MP Bim Afolami proud of making history with paternity leave proxy vote

21 February 2019, 16:22 | Updated: 21 February 2019, 18:35

"I spent this morning texting some colleagues at 7am, and my colleagues responded - all of them with a version of 'why are you texting me at 7am?"

"I said I've been up two-and-a-half hours worrying about the state of British politics."

An ordinary start to the day for an MP in extraordinary times - but one Conservative, Bim Afolami, will get a break from soon.

He is due to take paternity leave, becoming the first male MP to be given a proxy vote, meaning he can safely spend his time well away from Westminster.

Mr Afolami told Sky News he is looking forward to not working at a "million miles an hour" and getting "time to think" as he helps bring up his third child in the family's Hertfordshire home.

He has been unabashed about taking parental leave, making a video to warn his constituents they might see him around a little less while he supports his "amazing" wife.

"It's about saying you can be busy and ambitious and take paternity leave," the 33-year-old MP told Sky News.

"I'm busy and ambitious, and I took it."

He will go down in history as following Tulip Siddiq, who became the first woman MP to be given a proxy vote while on maternity leave.

It means MPs can have a colleague vote on their behalf, rather than fret about their absence impacting on a crucial result or being forced to travel into parliament.

The rules were changed last month after a long campaign led by Labour's Harriet Harman and the Liberal Democrats' Jo Swinson.

Mr Afolami has vowed he will still respond to constituents.

He said it was important to him to be vocal about the decision to take parental leave because people who do not "feed the myth that to be a real man in the work place you don't take baby leave, you keep your head down".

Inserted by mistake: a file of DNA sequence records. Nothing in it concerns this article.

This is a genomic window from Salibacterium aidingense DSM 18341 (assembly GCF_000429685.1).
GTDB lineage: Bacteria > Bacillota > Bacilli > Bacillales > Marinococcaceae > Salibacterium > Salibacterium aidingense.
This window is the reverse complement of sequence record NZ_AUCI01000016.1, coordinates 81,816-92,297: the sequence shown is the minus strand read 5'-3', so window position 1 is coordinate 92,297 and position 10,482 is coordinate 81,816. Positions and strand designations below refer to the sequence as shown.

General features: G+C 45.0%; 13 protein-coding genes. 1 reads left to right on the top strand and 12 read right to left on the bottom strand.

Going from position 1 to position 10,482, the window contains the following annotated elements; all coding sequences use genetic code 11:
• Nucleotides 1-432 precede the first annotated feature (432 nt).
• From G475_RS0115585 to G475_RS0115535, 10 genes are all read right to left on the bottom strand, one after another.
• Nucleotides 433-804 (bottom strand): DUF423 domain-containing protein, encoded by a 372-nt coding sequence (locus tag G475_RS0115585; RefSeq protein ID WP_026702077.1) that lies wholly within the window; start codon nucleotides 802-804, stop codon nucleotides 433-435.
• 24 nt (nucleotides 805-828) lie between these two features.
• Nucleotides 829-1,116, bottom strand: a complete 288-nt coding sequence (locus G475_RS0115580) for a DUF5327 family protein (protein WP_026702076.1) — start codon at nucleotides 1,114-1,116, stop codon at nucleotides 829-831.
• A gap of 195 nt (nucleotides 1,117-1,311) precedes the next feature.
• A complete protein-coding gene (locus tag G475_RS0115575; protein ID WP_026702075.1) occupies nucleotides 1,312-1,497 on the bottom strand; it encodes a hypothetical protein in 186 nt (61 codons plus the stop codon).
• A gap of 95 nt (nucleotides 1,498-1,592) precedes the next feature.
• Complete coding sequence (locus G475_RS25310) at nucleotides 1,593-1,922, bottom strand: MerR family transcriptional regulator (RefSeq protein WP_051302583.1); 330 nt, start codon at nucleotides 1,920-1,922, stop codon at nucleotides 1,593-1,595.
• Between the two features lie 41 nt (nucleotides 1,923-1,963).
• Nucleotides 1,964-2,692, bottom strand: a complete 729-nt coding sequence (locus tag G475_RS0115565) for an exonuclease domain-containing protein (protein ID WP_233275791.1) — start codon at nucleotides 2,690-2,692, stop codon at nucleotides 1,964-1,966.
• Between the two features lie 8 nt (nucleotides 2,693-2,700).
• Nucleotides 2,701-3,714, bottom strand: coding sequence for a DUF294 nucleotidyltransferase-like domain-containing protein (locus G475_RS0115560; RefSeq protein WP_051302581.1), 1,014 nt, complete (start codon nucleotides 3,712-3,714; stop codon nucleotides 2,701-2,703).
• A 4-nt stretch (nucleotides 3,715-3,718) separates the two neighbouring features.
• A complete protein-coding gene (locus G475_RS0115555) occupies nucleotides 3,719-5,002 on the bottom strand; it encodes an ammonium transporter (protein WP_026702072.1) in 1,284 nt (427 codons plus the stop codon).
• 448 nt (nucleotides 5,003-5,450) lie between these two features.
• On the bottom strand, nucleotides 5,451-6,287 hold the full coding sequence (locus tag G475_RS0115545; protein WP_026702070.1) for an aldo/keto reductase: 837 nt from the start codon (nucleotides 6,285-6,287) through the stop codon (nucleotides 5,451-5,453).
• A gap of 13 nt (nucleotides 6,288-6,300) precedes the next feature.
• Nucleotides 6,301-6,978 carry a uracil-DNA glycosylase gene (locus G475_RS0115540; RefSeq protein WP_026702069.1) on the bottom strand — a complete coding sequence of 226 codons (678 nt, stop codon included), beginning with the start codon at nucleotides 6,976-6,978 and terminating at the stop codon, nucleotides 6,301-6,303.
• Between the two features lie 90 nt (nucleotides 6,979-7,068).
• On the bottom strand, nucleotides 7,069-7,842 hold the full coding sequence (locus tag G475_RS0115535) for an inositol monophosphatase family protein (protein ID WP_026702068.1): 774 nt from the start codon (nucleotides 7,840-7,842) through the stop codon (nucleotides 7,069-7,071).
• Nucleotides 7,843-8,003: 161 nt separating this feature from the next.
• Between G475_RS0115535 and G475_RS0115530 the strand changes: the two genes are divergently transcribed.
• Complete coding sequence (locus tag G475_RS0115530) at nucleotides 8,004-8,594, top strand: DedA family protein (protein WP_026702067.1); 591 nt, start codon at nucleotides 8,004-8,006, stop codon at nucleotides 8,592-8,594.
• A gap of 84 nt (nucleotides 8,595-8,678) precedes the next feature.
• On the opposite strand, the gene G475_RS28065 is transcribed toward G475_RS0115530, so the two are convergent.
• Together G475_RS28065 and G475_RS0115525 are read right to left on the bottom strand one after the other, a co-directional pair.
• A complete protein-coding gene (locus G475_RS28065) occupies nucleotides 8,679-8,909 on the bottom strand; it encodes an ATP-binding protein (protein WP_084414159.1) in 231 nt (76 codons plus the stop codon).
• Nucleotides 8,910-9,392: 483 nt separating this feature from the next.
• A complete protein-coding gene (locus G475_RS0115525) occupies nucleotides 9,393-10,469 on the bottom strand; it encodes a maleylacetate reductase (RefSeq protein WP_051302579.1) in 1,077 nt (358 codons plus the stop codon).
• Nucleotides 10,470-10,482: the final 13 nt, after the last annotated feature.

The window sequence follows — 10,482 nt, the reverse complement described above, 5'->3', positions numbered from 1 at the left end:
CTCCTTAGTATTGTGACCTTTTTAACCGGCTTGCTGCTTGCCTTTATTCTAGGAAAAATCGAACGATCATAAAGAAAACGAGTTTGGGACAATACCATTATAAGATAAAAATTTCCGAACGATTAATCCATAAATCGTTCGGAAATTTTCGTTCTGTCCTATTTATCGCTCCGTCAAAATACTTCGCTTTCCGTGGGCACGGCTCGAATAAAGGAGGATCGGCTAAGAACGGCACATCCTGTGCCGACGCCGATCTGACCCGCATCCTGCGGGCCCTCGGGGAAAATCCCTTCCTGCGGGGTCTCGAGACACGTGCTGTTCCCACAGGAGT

"It's worth just appreciating that women have had to deal with this for a long time - being a female MP with young children is harder than being a male MP with children," he added.

Mr Afolami also revealed he had a "giggle" when the original scan showed his new baby would be born on 29 March - the day the UK is due to leave the EU.

"No, no, no we are not calling the baby Brexit, I think that would be a bit much," the Remain-supporter who will back the Brexit deal confirmed.

What is he looking forward to most?

"Having the time to walk a newborn around the garden, trying to get them to sleep means that you get a bit of perspective, a bit of time to think rather than being a million miles an hour," he said.

Mr Afolami did warn against some calls to abolish the proxy voting system that means MPs need to be there in-person and replace the system with electronic voting.

The conversations between MPs, ministers and opponents in the voting lobbies are crucial, he said, especially on a subject as divisive as Brexit.

"MPs really need to work together. You do that when you're in the lobbies.

"If you weren't voting in the lobbies you'd be sitting in your office, pressing a button.

"And that happens in American politics and they don't spend time with each other.

"As a result they don't get to know each other as well, you don't get to build relationships, build alliances, and move things forward."